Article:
Much of the church in the U.S. and Europe has lost its passion for Jesus… and we wonder why the world thinks that we are crazy.
This past July marks a decade that Jeannelle and I have been married. From the day I first met her I was instantly awestruck. Even though I was living in Princeton and she was living in Houston there wasn’t anything that could stop me from wanting to see her. When she would visit her parents in NE Ohio I would drive 8 hours from Princeton on a Friday spend Saturday with her only to have to drive back 8 hours on Sunday to New Jersey. We would talk every day on the phone for hours. For the first 6 months that I knew her I wrote and sent her a letter every day. One weekend when I was scheduled to fly to see her, there was a colossal snowstorm in NJ that snowed my car in the parking lot. I begged my roommate to help me shovel the car out at 3am, only to have to push it out to the street that was barely plowed so that I could traverse the treacherous drive to Newark Airport. I waited through hours of flight delays in the airport, my plane almost not getting out, only to sit even longer in Atlanta where the Super Bowl was being held that year. I spent less time with Jeannelle that weekend than I did getting to/from her – but it was all worth it, every second because I was in love – and I still am.
My Christian faith started out a lot the same way. When I encountered the living God for the first time it happened to be at a church that was 45 minutes one way from my college. It didn’t matter. I would drive my rickety old Chevy Cavalier both ways twice a week keeping my AAA membership close for that ever- so-often tow. All that mattered to me though was that I got to church to “be with God”. I constantly was praying and talking with God. At the first (and only) FCA meeting that I attended at my college everyone went around the room saying what they were struggling with that week. I genuinely replied that I was concerned because I was only had time to read my Bible 3 hours a day. Everyone looked at me like I was nuts. I was, and for good reason, I was in love – and I still am.
Of course, just like in marriage, our love for God changes. It’s not that it disappears or that the passion is gone – it is just that, over time, we become more intimate with the one we love, we learn how to communicate, how to empathize, how to live together. On the flip side though it is also easy to become complacent about our relationship at times, to get preoccupied with other hobbies or pursuits – to miss out on the vitality and passion that initially drove the relationship.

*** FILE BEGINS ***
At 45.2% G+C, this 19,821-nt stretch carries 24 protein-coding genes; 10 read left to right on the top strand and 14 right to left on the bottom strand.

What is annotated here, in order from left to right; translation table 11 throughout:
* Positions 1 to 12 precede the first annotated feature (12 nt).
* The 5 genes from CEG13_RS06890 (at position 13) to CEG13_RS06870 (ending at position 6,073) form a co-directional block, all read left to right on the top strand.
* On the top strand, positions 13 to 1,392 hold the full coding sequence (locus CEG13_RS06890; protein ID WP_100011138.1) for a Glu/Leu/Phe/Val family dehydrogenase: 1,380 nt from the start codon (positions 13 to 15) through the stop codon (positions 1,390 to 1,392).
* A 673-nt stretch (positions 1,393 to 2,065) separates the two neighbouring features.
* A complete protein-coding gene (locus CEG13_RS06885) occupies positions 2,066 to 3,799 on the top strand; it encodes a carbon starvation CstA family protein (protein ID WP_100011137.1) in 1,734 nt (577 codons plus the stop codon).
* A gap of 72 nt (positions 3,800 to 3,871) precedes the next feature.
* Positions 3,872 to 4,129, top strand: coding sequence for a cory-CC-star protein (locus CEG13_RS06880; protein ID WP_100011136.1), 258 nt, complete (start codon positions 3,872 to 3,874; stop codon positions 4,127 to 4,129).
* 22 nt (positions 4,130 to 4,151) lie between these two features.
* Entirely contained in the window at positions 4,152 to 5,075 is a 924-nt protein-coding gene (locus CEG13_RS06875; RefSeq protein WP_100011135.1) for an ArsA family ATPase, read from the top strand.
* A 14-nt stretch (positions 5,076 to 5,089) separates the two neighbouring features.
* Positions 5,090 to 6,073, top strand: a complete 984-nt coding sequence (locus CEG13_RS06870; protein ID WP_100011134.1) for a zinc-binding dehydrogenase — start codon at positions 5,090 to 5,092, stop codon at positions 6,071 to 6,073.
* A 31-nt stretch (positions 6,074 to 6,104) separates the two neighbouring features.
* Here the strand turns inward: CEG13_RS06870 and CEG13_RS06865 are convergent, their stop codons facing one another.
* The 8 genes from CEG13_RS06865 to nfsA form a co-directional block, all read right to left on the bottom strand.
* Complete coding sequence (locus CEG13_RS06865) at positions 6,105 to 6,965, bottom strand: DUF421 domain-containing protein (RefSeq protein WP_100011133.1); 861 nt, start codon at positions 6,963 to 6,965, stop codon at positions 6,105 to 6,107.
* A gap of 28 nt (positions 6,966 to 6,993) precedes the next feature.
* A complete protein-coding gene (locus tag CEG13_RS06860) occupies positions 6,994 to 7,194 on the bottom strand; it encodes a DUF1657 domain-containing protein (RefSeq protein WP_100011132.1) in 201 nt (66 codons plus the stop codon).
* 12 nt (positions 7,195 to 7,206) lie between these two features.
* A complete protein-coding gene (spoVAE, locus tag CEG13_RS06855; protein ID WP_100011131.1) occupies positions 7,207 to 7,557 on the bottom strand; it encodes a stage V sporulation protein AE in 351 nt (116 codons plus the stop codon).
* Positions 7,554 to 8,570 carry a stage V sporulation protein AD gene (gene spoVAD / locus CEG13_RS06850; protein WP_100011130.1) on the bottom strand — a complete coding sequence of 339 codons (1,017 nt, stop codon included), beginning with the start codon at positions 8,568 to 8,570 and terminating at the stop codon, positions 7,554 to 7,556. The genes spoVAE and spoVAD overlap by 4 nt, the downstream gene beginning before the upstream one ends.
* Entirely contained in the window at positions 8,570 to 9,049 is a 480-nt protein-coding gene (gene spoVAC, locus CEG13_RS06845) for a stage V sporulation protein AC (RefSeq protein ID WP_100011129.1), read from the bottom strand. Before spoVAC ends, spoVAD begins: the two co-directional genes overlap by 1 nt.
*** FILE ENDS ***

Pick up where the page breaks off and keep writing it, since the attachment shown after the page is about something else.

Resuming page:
It seems to me that for some reason, over time, we often forget that relationships take effort. It isn’t that we somehow earn the right to be in the relationship, for the one we love is the only one who can grant us that love. It is the case though that as humans, in light of such grace, we have to “work” at being in relationship with others. This can be messy. It can be difficult and ethically challenging. It can also take time. The relationship may even undergo significant setbacks as it progresses. Such action often leaves us very, very vulnerable. But, for those who experience such love – not for a second do we doubt if it is worth it. It totally is and we wouldn’t trade anything for such an opportunity. After all, when you are in love – you are in love!
Yet today – like much of our world’s married population – I see people go to church – day after day – lacking any passion at all. It is an act of obligation and duty alone. The love is gone – the joy is removed. And people look at us as Christians and think, “that sucks – I don’t want that!” I never hear people say “I can’t wait to get into a passionless relationship so I can lead out a life of mediocrity and perpetual boredom.” Of course not! What people actually say is: “I want a love like THAT”. Meaning a love that is loyal and passionate – a love that is constantly, desperately even, seeking the other. Obligation and duty are surly important but obligation and duty that lack passion well, that is slavery.
Of course right now, much of the “church” universal is enslaved. And two of most touted choices that it faces for the future are both bleak: continual enslavement or divorce. Many will choose the former, continuing on with the status quo and humanity will be none the better for it. When folks choose the latter option the church universal suffers loss. The better, obvious, and more appealing option though is for people to fall back in love with Jesus – the body of Christ/the church – recapturing the love and passion that they once had, or for some who grew up in the church – the passionate love they have never really experienced before.
Typically in love, this is a two-sided venture in that we cannot expect that the person that we love will necessarily love us back. With God though we need not have such concern. God is unfathomably in love with us already. Our lack of love of God only comes from our ignorance of whom God is and what it is that God has done for us. In other words, the “work” – aka the discipleship- of reclaiming passion for God has to be done by us – yet, unfortuatley, we usually settle for false gods and pithy idols.
Time and time again, after heartbreak, we tell one another that we deserve better. We tell young people all of the time that they “shouldn’t settle” when it comes to love. Yet, time after time, we settle for less love than we have been offered.
The church is little, if not non-existent, if is not enraptured by the love of Christ. When I look at the church these days in the U.S. and Europe is hard for me not to think that the body needs significant marital counseling so that – through its trials and tribulations – it might regain the passionate love that it has seemingly lost.